JPS developing flood forecast, warning system covering 74 river basins

18 Oct 2022 05:17pm
Image for illustrative purposes only - BERNAMA
Image for illustrative purposes only - BERNAMA
KUALA LUMPUR - The Department of Irrigation and Drainage (JPS) is developing a National Flood Forecasting and Warning Programme (PRAB) in 74 river basins nationwide with all three phases of the project expected to be completed by 2030.

JPS National Flood Forecasting and Warning Centre’s Water Resources Management and Hydrology Division Chief Assistant Senior Director Dr Salwa Ramly said for now, the first phase is operational in the Sungai Kelantan, Sungai Terengganu dan Sungai Pahang river basins.

"The PRAB model which will be completed in the second phase, meanwhile, will involve 38 river basins in the northern zone of Peninsular Malaysia right up to Sungai Perak as well as the East Coast. This is for the development of monsoon flood models.

"The remaining 33 river basins are in West Sabah and Sarawak with development of all models expected to be completed in 2030,” she said when appearing as a panelist in a webinar on the topic ‘Application of Information in Disaster Management: Issues, Challenges and Ways Forward’ organised by the National Disaster Management Agency (Nadma) today.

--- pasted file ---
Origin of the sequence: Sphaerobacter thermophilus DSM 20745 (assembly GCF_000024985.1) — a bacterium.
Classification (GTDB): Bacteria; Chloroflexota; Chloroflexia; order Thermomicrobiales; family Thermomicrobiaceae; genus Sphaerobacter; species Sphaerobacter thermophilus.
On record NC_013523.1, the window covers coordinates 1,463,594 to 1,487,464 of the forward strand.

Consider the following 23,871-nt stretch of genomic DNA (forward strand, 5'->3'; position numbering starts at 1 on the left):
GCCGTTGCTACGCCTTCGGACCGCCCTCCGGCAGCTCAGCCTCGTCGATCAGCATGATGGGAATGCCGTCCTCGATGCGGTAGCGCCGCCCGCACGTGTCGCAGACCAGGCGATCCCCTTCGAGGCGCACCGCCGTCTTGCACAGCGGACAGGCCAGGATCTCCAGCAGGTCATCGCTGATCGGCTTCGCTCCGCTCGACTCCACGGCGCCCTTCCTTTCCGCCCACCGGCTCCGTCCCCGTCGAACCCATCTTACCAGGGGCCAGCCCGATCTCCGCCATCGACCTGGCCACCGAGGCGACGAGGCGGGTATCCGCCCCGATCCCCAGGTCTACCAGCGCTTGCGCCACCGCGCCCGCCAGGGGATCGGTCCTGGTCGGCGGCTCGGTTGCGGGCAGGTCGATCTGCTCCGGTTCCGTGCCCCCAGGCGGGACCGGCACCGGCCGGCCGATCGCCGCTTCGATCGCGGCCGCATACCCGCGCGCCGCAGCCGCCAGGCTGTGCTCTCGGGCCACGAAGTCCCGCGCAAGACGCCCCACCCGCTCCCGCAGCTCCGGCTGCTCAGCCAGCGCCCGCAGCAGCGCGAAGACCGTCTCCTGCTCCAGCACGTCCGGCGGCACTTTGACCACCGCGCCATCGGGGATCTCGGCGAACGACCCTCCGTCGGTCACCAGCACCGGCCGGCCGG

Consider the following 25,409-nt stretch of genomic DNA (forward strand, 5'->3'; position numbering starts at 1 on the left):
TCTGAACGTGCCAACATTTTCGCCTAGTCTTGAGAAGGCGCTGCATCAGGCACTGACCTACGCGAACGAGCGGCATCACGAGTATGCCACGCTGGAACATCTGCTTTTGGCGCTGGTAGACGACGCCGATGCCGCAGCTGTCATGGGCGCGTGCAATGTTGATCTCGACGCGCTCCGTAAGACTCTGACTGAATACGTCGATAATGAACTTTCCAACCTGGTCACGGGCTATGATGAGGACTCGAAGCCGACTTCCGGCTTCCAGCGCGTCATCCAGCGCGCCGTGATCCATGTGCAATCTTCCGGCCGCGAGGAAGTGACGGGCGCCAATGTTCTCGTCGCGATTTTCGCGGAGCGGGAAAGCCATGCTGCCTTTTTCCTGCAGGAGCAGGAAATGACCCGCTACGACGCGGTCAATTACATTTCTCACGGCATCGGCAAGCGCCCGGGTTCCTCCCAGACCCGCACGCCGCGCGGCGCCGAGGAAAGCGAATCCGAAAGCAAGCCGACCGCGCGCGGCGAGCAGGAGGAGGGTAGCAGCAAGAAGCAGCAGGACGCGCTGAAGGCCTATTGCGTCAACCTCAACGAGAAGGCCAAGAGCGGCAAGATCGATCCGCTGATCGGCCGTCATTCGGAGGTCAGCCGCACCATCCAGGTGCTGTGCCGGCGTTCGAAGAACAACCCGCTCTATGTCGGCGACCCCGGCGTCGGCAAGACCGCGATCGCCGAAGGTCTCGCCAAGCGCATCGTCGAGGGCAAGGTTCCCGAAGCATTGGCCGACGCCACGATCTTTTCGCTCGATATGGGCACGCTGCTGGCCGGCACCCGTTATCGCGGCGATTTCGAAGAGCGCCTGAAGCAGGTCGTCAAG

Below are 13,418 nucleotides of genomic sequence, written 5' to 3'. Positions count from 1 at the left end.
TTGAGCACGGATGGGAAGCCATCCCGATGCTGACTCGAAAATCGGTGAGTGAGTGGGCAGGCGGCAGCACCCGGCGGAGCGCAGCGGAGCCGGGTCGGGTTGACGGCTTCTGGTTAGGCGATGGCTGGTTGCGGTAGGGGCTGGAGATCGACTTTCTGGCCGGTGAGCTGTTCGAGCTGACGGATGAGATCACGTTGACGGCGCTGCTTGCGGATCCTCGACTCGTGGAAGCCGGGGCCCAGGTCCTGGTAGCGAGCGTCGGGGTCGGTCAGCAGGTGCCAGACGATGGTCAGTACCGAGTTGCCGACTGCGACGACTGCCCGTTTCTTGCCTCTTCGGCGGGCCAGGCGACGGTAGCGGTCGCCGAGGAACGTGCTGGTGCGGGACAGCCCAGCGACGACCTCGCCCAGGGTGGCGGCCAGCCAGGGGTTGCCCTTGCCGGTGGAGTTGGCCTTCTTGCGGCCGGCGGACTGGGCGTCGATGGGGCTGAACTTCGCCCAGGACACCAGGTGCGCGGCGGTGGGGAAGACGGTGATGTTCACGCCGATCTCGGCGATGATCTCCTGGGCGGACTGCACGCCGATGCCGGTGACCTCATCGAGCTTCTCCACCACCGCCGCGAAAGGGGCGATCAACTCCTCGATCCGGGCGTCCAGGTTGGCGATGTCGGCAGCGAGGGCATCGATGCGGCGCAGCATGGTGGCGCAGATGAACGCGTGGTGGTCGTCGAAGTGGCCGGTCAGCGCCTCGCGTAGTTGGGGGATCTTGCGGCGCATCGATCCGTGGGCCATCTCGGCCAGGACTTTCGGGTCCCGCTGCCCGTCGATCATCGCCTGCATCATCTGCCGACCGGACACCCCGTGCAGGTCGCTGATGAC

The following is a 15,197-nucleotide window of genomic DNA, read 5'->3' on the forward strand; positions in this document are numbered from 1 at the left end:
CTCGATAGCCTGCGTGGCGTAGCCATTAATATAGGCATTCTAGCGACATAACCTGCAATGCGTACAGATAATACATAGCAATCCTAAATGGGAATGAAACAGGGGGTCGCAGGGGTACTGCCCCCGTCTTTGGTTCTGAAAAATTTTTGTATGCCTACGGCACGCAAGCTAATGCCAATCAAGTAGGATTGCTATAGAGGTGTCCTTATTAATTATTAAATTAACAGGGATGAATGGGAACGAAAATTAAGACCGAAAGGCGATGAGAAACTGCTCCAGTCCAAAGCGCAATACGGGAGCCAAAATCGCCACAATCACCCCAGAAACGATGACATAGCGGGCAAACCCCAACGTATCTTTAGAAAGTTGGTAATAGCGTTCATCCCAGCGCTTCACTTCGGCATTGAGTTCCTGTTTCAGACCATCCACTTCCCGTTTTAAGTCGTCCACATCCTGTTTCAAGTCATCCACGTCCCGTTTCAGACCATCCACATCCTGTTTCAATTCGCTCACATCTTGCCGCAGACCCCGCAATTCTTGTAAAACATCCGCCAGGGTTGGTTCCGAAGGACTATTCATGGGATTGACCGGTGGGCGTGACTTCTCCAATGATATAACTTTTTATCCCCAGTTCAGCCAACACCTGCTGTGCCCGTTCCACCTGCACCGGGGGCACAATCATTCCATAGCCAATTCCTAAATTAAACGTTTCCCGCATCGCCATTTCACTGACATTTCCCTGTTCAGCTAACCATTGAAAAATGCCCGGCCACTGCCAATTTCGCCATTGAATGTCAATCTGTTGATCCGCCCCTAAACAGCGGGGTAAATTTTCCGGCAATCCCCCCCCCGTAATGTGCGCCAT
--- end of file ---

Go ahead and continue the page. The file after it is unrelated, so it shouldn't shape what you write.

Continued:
Salwa said the PRAB project will enable JPS to make monsoon flood forecasts seven days in advance and issue flood warnings two days in advance to relevant agencies as initial steps in dealing with the disaster.

"Before there was PRAB, we used to only make flood forecasts one day in advance while flood warnings were only given every six hours based on available data. Prior to this, our database system was according to state but for the PRAB programme, we implemented a centralised forecast database with more coverage,” she said.

Meanwhile, Universiti Kebangsaan Malaysia (UKM) Faculty of Information Technology and Science lecturer Associate Prof Dr Zulkefli Mansor said Malaysia currently needs an effective mechanism to integrate disaster management systems since each agency is now using its own.

"This causes data or information processed by each agency difficult to be obtained by Nadma to help them make decisions, take measures moving forward and so on because there is no data integration and sharing.

"This could be caused by several issues such as confidentiality, but there is still a need for a mechanism for all this data to be shared to Nadma or any agency handling disasters,” he said. - BERNAMA
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